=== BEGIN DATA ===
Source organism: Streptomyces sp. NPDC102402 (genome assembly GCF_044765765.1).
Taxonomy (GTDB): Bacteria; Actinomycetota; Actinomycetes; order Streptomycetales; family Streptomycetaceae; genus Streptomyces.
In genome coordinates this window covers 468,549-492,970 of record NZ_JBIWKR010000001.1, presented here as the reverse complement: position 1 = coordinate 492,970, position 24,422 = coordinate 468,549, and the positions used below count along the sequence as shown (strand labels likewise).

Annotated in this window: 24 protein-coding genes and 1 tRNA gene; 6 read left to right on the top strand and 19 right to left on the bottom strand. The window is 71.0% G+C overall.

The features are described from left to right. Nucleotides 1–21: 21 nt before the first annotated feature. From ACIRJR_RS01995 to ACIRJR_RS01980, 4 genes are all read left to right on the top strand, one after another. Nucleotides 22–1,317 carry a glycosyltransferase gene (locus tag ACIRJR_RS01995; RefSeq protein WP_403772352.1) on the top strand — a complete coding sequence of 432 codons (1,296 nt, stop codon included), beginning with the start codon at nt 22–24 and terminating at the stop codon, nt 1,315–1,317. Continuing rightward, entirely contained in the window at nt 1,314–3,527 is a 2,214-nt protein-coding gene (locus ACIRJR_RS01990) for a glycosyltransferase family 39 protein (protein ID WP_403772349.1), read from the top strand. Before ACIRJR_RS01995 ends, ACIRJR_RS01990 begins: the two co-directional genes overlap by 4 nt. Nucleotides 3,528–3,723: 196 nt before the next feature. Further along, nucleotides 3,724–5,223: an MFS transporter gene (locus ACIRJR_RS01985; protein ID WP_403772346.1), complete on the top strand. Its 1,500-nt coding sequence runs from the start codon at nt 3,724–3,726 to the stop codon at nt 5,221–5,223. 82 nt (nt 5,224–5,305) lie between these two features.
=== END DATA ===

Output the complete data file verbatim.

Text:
Source organism: Streptomyces sp. NPDC102402 (genome assembly GCF_044765765.1).
Taxonomy (GTDB): Bacteria; Actinomycetota; Actinomycetes; order Streptomycetales; family Streptomycetaceae; genus Streptomyces.
In genome coordinates this window covers 468,549-492,970 of record NZ_JBIWKR010000001.1, presented here as the reverse complement: position 1 = coordinate 492,970, position 24,422 = coordinate 468,549, and the positions used below count along the sequence as shown (strand labels likewise).

Annotated in this window: 24 protein-coding genes and 1 tRNA gene; 6 read left to right on the top strand and 19 right to left on the bottom strand. The window is 71.0% G+C overall.

The features are described from left to right. Nucleotides 1–21: 21 nt before the first annotated feature. From ACIRJR_RS01995 to ACIRJR_RS01980, 4 genes are all read left to right on the top strand, one after another. Nucleotides 22–1,317 carry a glycosyltransferase gene (locus tag ACIRJR_RS01995; RefSeq protein WP_403772352.1) on the top strand — a complete coding sequence of 432 codons (1,296 nt, stop codon included), beginning with the start codon at nt 22–24 and terminating at the stop codon, nt 1,315–1,317. Continuing rightward, entirely contained in the window at nt 1,314–3,527 is a 2,214-nt protein-coding gene (locus ACIRJR_RS01990) for a glycosyltransferase family 39 protein (protein ID WP_403772349.1), read from the top strand. Before ACIRJR_RS01995 ends, ACIRJR_RS01990 begins: the two co-directional genes overlap by 4 nt. Nucleotides 3,528–3,723: 196 nt before the next feature. Further along, nucleotides 3,724–5,223: an MFS transporter gene (locus ACIRJR_RS01985; protein ID WP_403772346.1), complete on the top strand. Its 1,500-nt coding sequence runs from the start codon at nt 3,724–3,726 to the stop codon at nt 5,221–5,223. 82 nt (nt 5,224–5,305) lie between these two features.